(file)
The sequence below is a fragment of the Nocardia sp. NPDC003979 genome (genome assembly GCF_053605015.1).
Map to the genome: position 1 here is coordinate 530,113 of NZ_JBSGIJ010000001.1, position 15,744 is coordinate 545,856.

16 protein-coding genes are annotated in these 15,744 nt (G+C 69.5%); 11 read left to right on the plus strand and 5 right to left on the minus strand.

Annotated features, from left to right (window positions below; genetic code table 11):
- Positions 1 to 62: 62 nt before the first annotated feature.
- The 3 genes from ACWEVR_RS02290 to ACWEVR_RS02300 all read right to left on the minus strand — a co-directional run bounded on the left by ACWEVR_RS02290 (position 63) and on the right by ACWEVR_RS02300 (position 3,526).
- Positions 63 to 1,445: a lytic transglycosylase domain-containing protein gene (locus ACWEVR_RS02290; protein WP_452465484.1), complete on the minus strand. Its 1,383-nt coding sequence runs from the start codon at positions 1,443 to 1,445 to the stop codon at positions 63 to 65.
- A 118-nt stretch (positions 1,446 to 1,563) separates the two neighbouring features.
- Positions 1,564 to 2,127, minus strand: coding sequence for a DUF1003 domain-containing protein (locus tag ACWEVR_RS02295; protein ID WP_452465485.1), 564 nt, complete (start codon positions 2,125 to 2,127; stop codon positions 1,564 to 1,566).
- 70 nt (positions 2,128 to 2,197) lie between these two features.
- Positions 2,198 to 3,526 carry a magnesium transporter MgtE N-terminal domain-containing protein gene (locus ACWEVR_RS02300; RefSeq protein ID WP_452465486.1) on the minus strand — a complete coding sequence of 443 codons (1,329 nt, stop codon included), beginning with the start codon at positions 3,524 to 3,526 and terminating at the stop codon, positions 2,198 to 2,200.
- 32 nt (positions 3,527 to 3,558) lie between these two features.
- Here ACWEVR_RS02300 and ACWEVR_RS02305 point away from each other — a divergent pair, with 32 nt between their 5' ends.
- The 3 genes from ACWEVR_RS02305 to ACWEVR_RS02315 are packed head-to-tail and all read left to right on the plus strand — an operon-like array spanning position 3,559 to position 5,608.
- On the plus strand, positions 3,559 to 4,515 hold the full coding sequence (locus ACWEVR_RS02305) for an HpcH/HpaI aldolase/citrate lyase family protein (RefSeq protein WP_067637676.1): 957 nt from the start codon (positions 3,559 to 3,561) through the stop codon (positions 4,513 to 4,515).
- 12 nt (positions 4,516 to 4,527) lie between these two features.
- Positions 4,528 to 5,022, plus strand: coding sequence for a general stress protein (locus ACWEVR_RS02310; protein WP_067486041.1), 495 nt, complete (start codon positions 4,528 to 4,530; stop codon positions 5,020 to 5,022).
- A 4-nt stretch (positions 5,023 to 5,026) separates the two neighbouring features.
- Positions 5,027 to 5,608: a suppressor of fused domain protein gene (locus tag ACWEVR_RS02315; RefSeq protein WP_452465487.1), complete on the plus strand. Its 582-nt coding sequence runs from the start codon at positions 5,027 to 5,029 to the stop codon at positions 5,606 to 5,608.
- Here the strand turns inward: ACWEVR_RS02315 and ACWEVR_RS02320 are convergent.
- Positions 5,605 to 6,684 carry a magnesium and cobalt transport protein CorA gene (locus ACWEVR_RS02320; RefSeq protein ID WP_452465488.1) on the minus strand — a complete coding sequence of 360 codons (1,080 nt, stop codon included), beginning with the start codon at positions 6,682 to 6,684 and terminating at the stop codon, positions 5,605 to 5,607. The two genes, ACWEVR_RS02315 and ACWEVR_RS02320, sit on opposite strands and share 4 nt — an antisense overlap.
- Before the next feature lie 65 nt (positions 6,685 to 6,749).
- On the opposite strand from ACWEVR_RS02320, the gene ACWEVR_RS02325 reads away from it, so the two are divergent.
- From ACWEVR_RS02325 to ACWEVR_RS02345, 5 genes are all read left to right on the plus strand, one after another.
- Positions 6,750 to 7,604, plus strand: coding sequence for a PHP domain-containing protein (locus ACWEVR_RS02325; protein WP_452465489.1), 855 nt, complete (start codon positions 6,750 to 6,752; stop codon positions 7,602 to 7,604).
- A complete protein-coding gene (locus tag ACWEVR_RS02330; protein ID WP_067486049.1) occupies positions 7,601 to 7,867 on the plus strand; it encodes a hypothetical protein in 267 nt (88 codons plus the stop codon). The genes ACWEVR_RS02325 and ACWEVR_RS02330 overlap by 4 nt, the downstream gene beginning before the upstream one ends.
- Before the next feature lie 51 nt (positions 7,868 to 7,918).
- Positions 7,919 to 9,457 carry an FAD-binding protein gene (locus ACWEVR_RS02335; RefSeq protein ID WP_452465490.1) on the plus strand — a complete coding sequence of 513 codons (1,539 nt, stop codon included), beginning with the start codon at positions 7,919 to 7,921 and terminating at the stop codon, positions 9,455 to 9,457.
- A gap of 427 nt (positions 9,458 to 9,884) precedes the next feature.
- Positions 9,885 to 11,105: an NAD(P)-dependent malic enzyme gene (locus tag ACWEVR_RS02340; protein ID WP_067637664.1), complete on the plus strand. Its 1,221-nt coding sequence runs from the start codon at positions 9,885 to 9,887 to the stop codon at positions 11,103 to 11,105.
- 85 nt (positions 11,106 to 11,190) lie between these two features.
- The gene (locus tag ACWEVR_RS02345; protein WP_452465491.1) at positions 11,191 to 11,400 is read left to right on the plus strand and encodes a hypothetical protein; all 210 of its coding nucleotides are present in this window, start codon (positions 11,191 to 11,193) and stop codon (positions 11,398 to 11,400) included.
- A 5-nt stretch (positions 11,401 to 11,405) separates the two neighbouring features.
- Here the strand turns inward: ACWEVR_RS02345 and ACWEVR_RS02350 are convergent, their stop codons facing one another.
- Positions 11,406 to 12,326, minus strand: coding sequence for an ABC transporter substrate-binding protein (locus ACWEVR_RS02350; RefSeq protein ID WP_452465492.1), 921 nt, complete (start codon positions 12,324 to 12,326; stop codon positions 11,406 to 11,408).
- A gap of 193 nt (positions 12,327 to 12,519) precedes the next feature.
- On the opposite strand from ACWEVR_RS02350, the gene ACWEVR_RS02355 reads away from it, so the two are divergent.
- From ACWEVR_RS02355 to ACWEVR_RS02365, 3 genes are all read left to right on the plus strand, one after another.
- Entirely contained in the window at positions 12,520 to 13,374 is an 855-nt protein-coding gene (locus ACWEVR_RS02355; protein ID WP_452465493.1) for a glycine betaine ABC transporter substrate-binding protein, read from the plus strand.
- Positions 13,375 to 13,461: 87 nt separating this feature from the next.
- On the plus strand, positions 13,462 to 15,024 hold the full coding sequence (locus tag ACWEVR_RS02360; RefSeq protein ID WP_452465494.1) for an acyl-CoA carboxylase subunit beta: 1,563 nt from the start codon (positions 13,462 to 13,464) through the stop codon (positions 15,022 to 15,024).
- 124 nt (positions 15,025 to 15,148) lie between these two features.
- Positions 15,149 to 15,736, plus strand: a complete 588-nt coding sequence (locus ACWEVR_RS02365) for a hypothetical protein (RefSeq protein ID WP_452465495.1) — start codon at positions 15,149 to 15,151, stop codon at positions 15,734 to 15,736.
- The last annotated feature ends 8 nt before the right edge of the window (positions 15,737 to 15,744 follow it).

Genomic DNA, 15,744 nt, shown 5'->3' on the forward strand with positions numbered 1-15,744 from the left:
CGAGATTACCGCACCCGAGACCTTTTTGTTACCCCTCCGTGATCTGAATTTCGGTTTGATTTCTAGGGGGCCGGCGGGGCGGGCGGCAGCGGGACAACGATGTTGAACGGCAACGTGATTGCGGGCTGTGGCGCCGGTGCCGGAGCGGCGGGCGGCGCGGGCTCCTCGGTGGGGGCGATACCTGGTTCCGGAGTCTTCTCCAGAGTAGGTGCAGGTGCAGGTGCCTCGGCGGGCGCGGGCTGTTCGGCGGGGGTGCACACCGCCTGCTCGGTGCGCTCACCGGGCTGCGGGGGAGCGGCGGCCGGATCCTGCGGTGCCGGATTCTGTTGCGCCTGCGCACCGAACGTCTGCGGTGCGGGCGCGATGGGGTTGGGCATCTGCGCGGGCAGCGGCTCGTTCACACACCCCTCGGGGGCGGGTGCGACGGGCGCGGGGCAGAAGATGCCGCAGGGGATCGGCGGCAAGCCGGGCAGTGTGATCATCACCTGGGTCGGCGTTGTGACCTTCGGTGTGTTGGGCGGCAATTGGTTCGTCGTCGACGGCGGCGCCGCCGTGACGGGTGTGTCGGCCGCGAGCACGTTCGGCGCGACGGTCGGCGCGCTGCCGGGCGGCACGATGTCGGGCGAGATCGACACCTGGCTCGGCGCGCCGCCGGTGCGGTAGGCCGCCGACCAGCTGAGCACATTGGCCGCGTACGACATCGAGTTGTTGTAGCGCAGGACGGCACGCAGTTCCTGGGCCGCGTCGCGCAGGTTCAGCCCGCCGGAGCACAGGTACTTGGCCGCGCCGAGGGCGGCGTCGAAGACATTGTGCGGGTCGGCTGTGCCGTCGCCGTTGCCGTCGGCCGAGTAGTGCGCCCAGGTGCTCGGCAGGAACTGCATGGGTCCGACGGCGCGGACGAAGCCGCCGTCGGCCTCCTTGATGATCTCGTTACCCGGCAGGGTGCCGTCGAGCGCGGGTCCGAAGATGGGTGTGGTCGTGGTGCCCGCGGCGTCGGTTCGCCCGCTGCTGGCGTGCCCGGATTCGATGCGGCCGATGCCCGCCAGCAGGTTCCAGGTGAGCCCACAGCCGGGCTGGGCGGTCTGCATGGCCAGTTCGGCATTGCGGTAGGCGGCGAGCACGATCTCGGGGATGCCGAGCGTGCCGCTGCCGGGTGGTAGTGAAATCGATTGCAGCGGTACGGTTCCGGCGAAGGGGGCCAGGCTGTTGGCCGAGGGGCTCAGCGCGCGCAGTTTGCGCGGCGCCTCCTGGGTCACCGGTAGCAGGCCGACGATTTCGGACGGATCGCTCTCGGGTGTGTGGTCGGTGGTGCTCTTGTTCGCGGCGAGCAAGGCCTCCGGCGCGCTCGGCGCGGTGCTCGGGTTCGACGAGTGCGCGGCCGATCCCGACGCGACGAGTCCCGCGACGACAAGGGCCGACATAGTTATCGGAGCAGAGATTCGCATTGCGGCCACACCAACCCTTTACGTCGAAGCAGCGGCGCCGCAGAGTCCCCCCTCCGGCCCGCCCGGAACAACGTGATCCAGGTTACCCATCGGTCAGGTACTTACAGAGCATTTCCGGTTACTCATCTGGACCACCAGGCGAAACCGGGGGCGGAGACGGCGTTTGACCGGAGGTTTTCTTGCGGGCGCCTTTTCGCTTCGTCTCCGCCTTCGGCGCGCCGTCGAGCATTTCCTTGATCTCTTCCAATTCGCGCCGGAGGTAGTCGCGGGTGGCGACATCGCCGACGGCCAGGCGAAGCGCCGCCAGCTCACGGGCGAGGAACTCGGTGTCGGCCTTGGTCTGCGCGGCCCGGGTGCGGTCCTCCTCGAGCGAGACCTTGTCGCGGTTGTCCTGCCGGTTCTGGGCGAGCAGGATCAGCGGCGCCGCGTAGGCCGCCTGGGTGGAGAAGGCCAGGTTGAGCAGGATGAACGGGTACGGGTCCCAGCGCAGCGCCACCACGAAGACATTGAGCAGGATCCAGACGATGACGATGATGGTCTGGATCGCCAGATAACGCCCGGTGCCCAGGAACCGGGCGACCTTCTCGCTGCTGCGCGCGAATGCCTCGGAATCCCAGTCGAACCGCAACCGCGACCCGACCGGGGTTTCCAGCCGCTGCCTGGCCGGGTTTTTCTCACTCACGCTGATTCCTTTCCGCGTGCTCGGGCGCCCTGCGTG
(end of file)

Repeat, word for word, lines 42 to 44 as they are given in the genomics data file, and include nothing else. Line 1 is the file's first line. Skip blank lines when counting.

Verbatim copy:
- 124 nt (positions 15,025 to 15,148) lie between these two features.
- Positions 15,149 to 15,736, plus strand: a complete 588-nt coding sequence (locus ACWEVR_RS02365) for a hypothetical protein (RefSeq protein ID WP_452465495.1) — start codon at positions 15,149 to 15,151, stop codon at positions 15,734 to 15,736.
- The last annotated feature ends 8 nt before the right edge of the window (positions 15,737 to 15,744 follow it).